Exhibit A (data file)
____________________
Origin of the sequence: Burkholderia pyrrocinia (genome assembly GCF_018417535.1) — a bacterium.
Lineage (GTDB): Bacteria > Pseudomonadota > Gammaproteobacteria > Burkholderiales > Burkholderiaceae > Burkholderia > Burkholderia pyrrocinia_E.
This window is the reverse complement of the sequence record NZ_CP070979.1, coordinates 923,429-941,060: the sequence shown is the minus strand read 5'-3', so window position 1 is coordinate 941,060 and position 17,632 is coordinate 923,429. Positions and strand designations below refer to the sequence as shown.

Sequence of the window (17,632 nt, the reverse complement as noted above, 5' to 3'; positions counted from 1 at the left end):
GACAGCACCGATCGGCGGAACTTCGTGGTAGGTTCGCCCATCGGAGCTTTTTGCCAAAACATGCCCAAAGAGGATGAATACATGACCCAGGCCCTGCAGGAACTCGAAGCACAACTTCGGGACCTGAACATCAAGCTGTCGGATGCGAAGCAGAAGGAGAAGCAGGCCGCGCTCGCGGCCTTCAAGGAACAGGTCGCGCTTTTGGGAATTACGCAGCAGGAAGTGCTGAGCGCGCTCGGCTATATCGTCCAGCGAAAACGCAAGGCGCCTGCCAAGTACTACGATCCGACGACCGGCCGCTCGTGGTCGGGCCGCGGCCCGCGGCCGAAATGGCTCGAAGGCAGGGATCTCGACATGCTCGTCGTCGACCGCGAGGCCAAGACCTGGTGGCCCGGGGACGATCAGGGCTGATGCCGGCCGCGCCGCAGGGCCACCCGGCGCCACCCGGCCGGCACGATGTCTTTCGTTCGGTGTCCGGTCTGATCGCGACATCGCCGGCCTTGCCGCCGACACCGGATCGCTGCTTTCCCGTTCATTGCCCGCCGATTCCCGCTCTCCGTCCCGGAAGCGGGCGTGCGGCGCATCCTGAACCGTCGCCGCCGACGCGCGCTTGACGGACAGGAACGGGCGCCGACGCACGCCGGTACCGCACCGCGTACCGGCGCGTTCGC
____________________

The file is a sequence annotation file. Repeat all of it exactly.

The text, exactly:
Origin of the sequence: Burkholderia pyrrocinia (genome assembly GCF_018417535.1) — a bacterium.
Lineage (GTDB): Bacteria > Pseudomonadota > Gammaproteobacteria > Burkholderiales > Burkholderiaceae > Burkholderia > Burkholderia pyrrocinia_E.
This window is the reverse complement of the sequence record NZ_CP070979.1, coordinates 923,429-941,060: the sequence shown is the minus strand read 5'-3', so window position 1 is coordinate 941,060 and position 17,632 is coordinate 923,429. Positions and strand designations below refer to the sequence as shown.

Sequence of the window (17,632 nt, the reverse complement as noted above, 5' to 3'; positions counted from 1 at the left end):
GACAGCACCGATCGGCGGAACTTCGTGGTAGGTTCGCCCATCGGAGCTTTTTGCCAAAACATGCCCAAAGAGGATGAATACATGACCCAGGCCCTGCAGGAACTCGAAGCACAACTTCGGGACCTGAACATCAAGCTGTCGGATGCGAAGCAGAAGGAGAAGCAGGCCGCGCTCGCGGCCTTCAAGGAACAGGTCGCGCTTTTGGGAATTACGCAGCAGGAAGTGCTGAGCGCGCTCGGCTATATCGTCCAGCGAAAACGCAAGGCGCCTGCCAAGTACTACGATCCGACGACCGGCCGCTCGTGGTCGGGCCGCGGCCCGCGGCCGAAATGGCTCGAAGGCAGGGATCTCGACATGCTCGTCGTCGACCGCGAGGCCAAGACCTGGTGGCCCGGGGACGATCAGGGCTGATGCCGGCCGCGCCGCAGGGCCACCCGGCGCCACCCGGCCGGCACGATGTCTTTCGTTCGGTGTCCGGTCTGATCGCGACATCGCCGGCCTTGCCGCCGACACCGGATCGCTGCTTTCCCGTTCATTGCCCGCCGATTCCCGCTCTCCGTCCCGGAAGCGGGCGTGCGGCGCATCCTGAACCGTCGCCGCCGACGCGCGCTTGACGGACAGGAACGGGCGCCGACGCACGCCGGTACCGCACCGCGTACCGGCGCGTTCGC